“He will cry to me, ‘Thou art my Father, my God and the rock of my salvation.’ I will make Him my firstborn, the highest of the kings of the earth. I will establish His seed for ever and His throne as the days of heaven” (Ps. 89:26, 27, 29).
Because Jesus is God’s eldest Son, he is the reason for the creation. All things were created “in” Him. The exact force of these prepositions is difficult to specify, but one distinguished authority suggests that it should be taken here in a causal sense:
“For because of Him the universe was created” (Moulton, Milligan, Grammar of the New Testament, III. p. 253.
We should observe that all Christians were chosen “in Christ” before the foundation of the world. This does not imply of course that we were alive before the Genesis creation.
In Col.1:13 Paul sets the all-important context of his following description of Jesus the Son. Paul is talking not about the Genesis creation but the new creation and the Kingdom into which Christians have been transferred at baptism, when they gave up their political allegiance to the present nation-states and committed themselves to the Kingdom of God. That Kingdom is announced now as Gospel (Mark 1:14, 15;Acts 28:23, 31, etc.) and will come into force worldwide when Jesus returns to rule the world.
Paul is concerned with the hierarchy of God’s Kingdom. All the angelic authorities were created with Jesus in mind and at his ascension Jesus attained his supreme position under God, at God’s right hand. Jesus is the beginning nor of the Genesis creation but of the new creation. “He is the head of the body, the church, and he is the beginning, the firstborn from the dead, so that he himself will come to have first place in everything.”
It would be nonsensical to say that Jesus attained the primary status next to God by being set at God’s right hand, IF indeed Jesus from eternity already enjoyed status as Deity! You cannot be promoted to attain a status you already had in the past. The truth is that all things visible and invisible, defined as “thrones, rulers and authorities” (v. 16) were created by God IN (not ‘by’) Jesus, with him and his supreme position in mind.
Col. 1:17 states that Jesus is now before all things, which means that he is set above them all, since his ascension. “Before” is ambiguous in the Greek and can mean equally “before in time” or superior as to rank. Even if we take it in the former sense, Jesus is indeed the first of the new creation of human beings — the first to be immortalized. He is also in a superior position over all other creatures. All things since Jesus ascension are “through him and for him” (v. 16). Paul describes the activity of Jesus when he says that God is reconciling “all things to Himself through Jesus, having made peace through the blood of his cross,” Paul again tells us that he is discussing not the Genesis creation which happened millennia before the Son even existed, but the new creation in Christ, the new covenant by which we can be given a new status before God. Col. 1 is all about reconciliation to God through Christ and about the supreme mediatorial position of Jesus.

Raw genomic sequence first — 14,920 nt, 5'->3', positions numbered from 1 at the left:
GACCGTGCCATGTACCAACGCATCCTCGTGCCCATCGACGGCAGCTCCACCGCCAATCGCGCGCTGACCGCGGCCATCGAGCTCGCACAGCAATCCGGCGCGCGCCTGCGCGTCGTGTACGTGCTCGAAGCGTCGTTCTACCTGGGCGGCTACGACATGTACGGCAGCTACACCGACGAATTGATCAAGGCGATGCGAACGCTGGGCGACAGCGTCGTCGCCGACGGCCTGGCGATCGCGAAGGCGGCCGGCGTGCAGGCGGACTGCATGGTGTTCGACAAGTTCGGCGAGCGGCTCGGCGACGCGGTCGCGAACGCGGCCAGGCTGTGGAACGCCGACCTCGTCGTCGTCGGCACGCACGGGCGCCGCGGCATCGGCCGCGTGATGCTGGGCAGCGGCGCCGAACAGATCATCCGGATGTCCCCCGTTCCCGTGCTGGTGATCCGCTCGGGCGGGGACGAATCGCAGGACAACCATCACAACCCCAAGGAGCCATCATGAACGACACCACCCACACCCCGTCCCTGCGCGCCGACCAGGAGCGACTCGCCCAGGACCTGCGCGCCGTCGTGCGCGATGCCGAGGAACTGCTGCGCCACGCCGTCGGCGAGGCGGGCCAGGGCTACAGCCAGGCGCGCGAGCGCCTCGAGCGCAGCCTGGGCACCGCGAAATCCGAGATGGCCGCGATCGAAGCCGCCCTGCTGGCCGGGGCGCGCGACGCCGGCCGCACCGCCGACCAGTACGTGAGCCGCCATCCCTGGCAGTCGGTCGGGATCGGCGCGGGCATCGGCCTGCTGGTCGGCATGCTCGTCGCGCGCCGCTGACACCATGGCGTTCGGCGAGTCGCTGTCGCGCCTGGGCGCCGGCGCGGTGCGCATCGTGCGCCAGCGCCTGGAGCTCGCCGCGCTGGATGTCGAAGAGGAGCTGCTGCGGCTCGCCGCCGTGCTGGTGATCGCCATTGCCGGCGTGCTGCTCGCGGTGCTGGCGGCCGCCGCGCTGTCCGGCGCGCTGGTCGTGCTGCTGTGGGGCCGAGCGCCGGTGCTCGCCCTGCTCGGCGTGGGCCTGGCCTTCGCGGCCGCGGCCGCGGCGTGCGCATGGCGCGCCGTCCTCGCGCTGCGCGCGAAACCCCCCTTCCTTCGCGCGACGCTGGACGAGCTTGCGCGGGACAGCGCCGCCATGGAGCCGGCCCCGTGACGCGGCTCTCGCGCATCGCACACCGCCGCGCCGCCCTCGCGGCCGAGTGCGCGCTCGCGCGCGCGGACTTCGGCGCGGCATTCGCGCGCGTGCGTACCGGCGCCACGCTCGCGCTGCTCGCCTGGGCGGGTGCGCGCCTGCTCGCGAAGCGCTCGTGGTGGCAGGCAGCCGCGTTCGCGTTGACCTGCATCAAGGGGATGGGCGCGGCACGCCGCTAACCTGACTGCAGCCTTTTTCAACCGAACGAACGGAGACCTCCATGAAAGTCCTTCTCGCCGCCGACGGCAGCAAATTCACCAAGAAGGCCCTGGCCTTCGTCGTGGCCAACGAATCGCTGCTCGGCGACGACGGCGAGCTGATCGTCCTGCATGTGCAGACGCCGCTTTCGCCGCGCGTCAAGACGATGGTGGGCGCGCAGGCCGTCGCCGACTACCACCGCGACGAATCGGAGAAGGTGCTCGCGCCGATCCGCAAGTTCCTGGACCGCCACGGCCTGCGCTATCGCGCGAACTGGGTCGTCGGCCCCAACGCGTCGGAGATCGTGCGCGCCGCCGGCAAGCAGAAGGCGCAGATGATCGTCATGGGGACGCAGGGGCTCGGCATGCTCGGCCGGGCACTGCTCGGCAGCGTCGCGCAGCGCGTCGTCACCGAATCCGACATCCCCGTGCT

It is to make nonsense of the rest of the Bible to say that the Son created the original heavens and earth. Rather Paul is discussing our Christian inheritance (Col. 1:12), our present position as heirs of the Kingdom (1:13) and our redemption and forgiveness (v. 14). Paul then introduces his great description of the Son of God “who is the image of the invisible God,” God’s firsborn king. Note that the subject of the whole discourse is the Son and “image of God.” Jesus is the visible and thus the historical personage born in Bethlehem some 2000 years ago. Adam was the image of God also and man is made in the image of God. Jesus is the perfect human image of God. At no point does Paul speak of a pre-human Son of God who was invisible! His whole concentration is on the status of Jesus. He is the ruler over all authorities and he gained that status only at his ascension. The whole flow of Paul’s description is meaningless if the Son was literally supreme from all eternity.